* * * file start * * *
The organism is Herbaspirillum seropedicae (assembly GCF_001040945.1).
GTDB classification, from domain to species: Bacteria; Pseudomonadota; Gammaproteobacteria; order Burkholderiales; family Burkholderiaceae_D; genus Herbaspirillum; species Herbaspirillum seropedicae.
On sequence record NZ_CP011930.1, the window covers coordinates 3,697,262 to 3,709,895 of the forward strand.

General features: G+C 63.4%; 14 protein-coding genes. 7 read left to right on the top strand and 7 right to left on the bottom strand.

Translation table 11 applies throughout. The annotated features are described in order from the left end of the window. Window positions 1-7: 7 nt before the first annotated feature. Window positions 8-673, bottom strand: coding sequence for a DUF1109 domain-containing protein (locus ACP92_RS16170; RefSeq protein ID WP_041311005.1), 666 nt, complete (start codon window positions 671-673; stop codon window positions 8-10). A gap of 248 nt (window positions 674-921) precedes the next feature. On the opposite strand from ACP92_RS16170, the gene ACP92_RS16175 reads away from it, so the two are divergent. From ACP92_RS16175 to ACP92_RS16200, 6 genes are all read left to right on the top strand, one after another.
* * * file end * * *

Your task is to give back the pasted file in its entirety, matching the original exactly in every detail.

The organism is Herbaspirillum seropedicae (assembly GCF_001040945.1).
GTDB classification, from domain to species: Bacteria; Pseudomonadota; Gammaproteobacteria; order Burkholderiales; family Burkholderiaceae_D; genus Herbaspirillum; species Herbaspirillum seropedicae.
On sequence record NZ_CP011930.1, the window covers coordinates 3,697,262 to 3,709,895 of the forward strand.

General features: G+C 63.4%; 14 protein-coding genes. 7 read left to right on the top strand and 7 right to left on the bottom strand.

Translation table 11 applies throughout. The annotated features are described in order from the left end of the window. Window positions 1-7: 7 nt before the first annotated feature. Window positions 8-673, bottom strand: coding sequence for a DUF1109 domain-containing protein (locus ACP92_RS16170; RefSeq protein ID WP_041311005.1), 666 nt, complete (start codon window positions 671-673; stop codon window positions 8-10). A gap of 248 nt (window positions 674-921) precedes the next feature. On the opposite strand from ACP92_RS16170, the gene ACP92_RS16175 reads away from it, so the two are divergent. From ACP92_RS16175 to ACP92_RS16200, 6 genes are all read left to right on the top strand, one after another.